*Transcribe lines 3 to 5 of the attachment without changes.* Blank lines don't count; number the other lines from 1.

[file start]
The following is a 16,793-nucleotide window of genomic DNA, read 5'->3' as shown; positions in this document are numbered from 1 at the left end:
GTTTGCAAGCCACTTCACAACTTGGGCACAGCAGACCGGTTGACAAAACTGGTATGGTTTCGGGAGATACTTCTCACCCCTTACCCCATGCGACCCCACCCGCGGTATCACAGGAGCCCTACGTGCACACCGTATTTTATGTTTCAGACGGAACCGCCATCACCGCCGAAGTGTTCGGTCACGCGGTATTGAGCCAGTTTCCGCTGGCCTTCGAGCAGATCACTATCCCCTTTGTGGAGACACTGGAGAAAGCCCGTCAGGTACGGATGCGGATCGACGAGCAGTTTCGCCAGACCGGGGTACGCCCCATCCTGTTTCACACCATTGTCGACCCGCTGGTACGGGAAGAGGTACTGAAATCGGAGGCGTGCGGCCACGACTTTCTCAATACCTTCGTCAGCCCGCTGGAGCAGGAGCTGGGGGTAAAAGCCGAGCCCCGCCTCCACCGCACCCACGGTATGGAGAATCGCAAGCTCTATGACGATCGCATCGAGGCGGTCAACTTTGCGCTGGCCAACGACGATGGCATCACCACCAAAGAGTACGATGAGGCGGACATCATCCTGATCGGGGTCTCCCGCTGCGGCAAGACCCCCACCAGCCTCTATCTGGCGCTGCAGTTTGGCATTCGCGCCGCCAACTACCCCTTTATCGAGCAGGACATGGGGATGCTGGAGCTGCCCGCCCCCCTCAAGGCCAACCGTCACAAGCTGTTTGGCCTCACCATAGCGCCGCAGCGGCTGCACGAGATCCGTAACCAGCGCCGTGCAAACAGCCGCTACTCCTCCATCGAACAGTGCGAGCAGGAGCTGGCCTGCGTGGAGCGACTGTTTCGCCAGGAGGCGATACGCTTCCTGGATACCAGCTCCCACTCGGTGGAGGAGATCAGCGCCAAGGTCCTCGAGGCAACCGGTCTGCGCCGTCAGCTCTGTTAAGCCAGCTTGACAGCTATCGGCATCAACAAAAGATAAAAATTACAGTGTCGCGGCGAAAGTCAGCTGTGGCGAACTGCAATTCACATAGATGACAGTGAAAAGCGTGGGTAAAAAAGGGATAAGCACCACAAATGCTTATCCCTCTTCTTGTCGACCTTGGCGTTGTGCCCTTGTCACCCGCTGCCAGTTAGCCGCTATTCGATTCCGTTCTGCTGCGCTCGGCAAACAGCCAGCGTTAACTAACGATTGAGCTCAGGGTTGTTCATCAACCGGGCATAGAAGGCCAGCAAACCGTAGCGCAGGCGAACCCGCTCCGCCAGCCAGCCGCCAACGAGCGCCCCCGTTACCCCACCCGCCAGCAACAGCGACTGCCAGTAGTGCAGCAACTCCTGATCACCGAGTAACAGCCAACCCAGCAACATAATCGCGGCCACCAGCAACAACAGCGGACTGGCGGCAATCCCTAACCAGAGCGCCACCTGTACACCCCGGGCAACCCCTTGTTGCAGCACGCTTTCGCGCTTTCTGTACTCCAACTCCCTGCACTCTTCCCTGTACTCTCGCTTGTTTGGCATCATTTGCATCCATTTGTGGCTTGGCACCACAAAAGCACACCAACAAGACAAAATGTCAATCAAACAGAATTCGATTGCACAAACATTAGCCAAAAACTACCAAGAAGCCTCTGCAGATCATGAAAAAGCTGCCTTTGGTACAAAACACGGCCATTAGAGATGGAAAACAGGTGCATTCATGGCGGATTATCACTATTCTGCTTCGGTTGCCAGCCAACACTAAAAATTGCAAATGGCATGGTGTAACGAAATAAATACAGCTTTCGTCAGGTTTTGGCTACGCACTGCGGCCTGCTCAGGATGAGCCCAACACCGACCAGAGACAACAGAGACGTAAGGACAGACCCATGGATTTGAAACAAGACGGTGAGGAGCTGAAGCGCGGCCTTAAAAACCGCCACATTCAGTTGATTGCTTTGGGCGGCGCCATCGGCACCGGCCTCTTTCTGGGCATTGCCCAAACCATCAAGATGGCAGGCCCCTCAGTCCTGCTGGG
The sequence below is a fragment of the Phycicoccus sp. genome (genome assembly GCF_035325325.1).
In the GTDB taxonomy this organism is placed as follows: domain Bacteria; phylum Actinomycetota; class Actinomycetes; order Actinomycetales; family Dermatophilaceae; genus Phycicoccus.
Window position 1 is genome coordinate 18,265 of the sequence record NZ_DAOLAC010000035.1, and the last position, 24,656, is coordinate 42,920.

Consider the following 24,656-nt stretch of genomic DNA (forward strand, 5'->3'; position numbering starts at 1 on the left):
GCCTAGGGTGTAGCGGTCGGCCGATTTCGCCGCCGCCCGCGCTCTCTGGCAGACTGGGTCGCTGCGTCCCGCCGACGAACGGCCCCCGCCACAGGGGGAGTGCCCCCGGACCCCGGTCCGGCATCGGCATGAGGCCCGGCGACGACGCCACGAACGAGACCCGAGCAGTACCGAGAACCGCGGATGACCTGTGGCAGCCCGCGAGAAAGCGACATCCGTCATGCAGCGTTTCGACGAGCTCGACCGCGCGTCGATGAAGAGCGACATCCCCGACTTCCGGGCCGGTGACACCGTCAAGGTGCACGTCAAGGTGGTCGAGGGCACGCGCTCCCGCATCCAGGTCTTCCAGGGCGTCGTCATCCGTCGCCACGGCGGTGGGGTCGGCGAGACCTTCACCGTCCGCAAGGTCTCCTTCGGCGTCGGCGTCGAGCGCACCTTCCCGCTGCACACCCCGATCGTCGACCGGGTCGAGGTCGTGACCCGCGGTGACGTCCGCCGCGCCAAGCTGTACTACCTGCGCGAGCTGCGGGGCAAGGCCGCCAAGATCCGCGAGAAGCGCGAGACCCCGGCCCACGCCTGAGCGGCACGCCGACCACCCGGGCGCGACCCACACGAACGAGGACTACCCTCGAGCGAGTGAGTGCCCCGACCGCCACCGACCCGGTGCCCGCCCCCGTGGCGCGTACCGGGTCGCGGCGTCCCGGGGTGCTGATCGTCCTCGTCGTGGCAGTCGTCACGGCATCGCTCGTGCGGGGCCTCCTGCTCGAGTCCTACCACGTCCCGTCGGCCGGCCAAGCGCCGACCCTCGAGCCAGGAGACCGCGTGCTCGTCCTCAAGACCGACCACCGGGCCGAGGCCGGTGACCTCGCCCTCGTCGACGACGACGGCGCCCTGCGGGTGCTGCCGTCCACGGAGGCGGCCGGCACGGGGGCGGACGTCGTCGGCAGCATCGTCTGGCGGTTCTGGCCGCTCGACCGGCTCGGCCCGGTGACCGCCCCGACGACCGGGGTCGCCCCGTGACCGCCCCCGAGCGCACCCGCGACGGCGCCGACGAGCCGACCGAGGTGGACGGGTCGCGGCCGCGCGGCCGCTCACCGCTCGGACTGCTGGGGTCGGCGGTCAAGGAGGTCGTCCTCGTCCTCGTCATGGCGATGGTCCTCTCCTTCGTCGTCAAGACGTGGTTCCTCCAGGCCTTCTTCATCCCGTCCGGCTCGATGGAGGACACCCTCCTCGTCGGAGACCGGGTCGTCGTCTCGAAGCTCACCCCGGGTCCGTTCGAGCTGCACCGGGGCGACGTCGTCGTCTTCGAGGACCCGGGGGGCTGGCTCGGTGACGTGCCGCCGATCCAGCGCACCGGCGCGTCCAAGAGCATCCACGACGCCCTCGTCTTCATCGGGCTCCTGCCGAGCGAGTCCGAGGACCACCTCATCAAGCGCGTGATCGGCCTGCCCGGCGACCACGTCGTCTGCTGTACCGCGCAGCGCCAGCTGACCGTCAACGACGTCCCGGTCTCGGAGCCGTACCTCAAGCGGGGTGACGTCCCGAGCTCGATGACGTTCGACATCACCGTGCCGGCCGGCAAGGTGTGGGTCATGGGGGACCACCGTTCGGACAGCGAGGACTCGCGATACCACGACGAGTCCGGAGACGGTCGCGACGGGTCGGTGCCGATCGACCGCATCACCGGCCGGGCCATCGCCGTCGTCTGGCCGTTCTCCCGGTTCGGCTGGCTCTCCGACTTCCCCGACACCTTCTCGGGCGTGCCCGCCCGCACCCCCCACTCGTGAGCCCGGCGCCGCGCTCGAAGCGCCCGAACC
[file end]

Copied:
The sequence below is a fragment of the Phycicoccus sp. genome (genome assembly GCF_035325325.1).
In the GTDB taxonomy this organism is placed as follows: domain Bacteria; phylum Actinomycetota; class Actinomycetes; order Actinomycetales; family Dermatophilaceae; genus Phycicoccus.
Window position 1 is genome coordinate 18,265 of the sequence record NZ_DAOLAC010000035.1, and the last position, 24,656, is coordinate 42,920.